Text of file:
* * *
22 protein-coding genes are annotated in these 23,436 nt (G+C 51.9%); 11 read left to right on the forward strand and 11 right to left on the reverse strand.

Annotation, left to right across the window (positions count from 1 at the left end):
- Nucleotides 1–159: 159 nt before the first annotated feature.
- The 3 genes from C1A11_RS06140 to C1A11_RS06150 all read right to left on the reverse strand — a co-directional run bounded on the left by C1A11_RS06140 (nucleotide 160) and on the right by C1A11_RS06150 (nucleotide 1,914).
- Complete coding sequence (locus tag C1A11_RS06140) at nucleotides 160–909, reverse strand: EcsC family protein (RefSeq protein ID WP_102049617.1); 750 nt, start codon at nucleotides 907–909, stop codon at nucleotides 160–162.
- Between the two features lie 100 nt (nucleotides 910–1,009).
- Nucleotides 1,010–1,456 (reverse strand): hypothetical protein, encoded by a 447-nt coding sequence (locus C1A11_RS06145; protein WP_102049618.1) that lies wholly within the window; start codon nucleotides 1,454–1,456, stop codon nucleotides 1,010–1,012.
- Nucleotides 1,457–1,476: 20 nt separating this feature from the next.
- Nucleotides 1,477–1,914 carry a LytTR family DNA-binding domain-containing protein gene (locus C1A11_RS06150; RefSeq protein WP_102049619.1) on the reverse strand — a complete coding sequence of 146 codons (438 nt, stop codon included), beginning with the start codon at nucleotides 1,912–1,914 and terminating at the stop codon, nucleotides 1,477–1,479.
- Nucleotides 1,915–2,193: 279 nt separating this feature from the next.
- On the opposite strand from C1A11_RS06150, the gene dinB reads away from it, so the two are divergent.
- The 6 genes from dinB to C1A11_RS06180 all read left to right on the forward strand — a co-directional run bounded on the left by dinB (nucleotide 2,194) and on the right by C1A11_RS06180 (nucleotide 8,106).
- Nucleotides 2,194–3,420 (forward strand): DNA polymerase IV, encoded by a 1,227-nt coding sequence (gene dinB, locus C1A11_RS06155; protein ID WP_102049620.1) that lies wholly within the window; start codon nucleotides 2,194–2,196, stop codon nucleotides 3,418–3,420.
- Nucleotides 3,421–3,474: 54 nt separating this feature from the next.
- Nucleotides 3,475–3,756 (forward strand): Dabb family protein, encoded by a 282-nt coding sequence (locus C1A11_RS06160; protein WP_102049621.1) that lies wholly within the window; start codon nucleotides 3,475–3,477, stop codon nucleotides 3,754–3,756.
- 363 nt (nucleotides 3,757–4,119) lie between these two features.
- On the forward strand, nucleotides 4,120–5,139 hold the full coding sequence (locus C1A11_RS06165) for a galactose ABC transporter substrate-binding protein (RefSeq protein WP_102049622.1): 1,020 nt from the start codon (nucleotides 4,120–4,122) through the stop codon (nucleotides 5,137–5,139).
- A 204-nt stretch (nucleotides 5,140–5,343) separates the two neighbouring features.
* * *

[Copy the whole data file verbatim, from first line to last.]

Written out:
22 protein-coding genes are annotated in these 23,436 nt (G+C 51.9%); 11 read left to right on the forward strand and 11 right to left on the reverse strand.

Annotation, left to right across the window (positions count from 1 at the left end):
- Nucleotides 1–159: 159 nt before the first annotated feature.
- The 3 genes from C1A11_RS06140 to C1A11_RS06150 all read right to left on the reverse strand — a co-directional run bounded on the left by C1A11_RS06140 (nucleotide 160) and on the right by C1A11_RS06150 (nucleotide 1,914).
- Complete coding sequence (locus tag C1A11_RS06140) at nucleotides 160–909, reverse strand: EcsC family protein (RefSeq protein ID WP_102049617.1); 750 nt, start codon at nucleotides 907–909, stop codon at nucleotides 160–162.
- Between the two features lie 100 nt (nucleotides 910–1,009).
- Nucleotides 1,010–1,456 (reverse strand): hypothetical protein, encoded by a 447-nt coding sequence (locus C1A11_RS06145; protein WP_102049618.1) that lies wholly within the window; start codon nucleotides 1,454–1,456, stop codon nucleotides 1,010–1,012.
- Nucleotides 1,457–1,476: 20 nt separating this feature from the next.
- Nucleotides 1,477–1,914 carry a LytTR family DNA-binding domain-containing protein gene (locus C1A11_RS06150; RefSeq protein WP_102049619.1) on the reverse strand — a complete coding sequence of 146 codons (438 nt, stop codon included), beginning with the start codon at nucleotides 1,912–1,914 and terminating at the stop codon, nucleotides 1,477–1,479.
- Nucleotides 1,915–2,193: 279 nt separating this feature from the next.
- On the opposite strand from C1A11_RS06150, the gene dinB reads away from it, so the two are divergent.
- The 6 genes from dinB to C1A11_RS06180 all read left to right on the forward strand — a co-directional run bounded on the left by dinB (nucleotide 2,194) and on the right by C1A11_RS06180 (nucleotide 8,106).
- Nucleotides 2,194–3,420 (forward strand): DNA polymerase IV, encoded by a 1,227-nt coding sequence (gene dinB, locus C1A11_RS06155; protein ID WP_102049620.1) that lies wholly within the window; start codon nucleotides 2,194–2,196, stop codon nucleotides 3,418–3,420.
- Nucleotides 3,421–3,474: 54 nt separating this feature from the next.
- Nucleotides 3,475–3,756 (forward strand): Dabb family protein, encoded by a 282-nt coding sequence (locus C1A11_RS06160; protein WP_102049621.1) that lies wholly within the window; start codon nucleotides 3,475–3,477, stop codon nucleotides 3,754–3,756.
- 363 nt (nucleotides 3,757–4,119) lie between these two features.
- On the forward strand, nucleotides 4,120–5,139 hold the full coding sequence (locus C1A11_RS06165) for a galactose ABC transporter substrate-binding protein (RefSeq protein WP_102049622.1): 1,020 nt from the start codon (nucleotides 4,120–4,122) through the stop codon (nucleotides 5,137–5,139).
- A 204-nt stretch (nucleotides 5,140–5,343) separates the two neighbouring features.